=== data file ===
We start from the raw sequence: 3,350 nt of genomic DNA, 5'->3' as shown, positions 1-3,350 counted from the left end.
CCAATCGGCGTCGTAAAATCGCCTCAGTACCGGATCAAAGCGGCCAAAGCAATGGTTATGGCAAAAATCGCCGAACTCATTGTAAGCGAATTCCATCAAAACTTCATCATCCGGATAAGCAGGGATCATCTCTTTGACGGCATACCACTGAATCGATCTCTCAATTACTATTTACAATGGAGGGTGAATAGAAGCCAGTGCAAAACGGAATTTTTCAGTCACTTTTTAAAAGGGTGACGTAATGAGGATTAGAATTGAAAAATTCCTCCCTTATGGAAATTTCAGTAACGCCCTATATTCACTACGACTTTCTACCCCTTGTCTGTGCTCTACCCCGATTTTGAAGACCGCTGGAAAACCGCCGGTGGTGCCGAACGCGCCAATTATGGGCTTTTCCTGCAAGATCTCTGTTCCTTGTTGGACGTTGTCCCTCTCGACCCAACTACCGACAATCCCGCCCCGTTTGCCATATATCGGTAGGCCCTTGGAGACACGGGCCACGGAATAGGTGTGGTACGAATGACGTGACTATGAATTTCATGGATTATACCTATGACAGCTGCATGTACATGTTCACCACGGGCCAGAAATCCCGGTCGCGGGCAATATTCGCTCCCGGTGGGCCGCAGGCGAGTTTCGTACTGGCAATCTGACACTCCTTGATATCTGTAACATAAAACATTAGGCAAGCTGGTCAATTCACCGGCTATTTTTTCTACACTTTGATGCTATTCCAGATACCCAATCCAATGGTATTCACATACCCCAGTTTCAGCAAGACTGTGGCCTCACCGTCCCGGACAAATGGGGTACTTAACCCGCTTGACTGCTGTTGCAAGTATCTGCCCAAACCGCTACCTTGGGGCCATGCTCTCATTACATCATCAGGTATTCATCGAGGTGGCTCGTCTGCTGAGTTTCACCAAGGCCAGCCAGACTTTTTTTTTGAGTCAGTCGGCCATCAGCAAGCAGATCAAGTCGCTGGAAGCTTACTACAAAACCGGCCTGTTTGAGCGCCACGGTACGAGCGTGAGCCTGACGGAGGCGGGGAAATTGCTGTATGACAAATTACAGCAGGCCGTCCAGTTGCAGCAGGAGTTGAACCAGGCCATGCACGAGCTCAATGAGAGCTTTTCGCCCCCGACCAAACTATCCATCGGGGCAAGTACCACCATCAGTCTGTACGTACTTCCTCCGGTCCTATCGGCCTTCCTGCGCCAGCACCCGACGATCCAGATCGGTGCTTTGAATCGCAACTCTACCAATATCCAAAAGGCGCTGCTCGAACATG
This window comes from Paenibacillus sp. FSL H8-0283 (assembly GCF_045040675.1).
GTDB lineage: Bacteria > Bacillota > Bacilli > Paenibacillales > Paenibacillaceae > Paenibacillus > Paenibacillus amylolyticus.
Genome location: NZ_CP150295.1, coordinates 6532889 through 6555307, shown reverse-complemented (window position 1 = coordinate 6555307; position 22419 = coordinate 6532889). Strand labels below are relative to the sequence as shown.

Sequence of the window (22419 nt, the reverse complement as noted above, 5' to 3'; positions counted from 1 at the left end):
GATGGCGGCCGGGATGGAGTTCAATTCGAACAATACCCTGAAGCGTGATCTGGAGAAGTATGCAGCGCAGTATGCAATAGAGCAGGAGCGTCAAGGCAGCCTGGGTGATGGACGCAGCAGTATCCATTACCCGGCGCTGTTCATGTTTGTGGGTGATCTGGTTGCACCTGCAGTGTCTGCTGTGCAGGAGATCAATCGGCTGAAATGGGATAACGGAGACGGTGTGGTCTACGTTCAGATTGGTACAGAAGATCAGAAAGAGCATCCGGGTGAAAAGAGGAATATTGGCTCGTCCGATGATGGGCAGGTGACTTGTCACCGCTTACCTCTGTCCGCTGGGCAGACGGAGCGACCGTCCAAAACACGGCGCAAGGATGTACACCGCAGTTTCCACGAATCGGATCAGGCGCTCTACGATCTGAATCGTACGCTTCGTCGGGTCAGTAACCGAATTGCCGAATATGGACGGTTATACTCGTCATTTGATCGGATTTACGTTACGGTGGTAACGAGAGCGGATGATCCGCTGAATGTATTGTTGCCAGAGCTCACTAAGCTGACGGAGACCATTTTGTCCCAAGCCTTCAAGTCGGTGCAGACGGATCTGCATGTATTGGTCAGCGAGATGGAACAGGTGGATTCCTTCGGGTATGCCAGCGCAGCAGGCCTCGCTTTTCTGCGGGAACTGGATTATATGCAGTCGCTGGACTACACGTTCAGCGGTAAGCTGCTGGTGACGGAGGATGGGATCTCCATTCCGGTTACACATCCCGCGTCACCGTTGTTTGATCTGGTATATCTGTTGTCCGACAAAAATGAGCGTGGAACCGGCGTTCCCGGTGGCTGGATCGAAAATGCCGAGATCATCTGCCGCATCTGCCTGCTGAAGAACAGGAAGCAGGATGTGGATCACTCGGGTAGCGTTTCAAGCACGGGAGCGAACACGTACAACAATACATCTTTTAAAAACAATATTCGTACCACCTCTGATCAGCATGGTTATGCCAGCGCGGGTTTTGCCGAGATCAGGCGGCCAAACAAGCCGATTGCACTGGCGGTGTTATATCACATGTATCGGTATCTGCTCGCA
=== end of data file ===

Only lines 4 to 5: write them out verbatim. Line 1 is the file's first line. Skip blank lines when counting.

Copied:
GTDB lineage: Bacteria > Bacillota > Bacilli > Paenibacillales > Paenibacillaceae > Paenibacillus > Paenibacillus amylolyticus.
Genome location: NZ_CP150295.1, coordinates 6532889 through 6555307, shown reverse-complemented (window position 1 = coordinate 6555307; position 22419 = coordinate 6532889). Strand labels below are relative to the sequence as shown.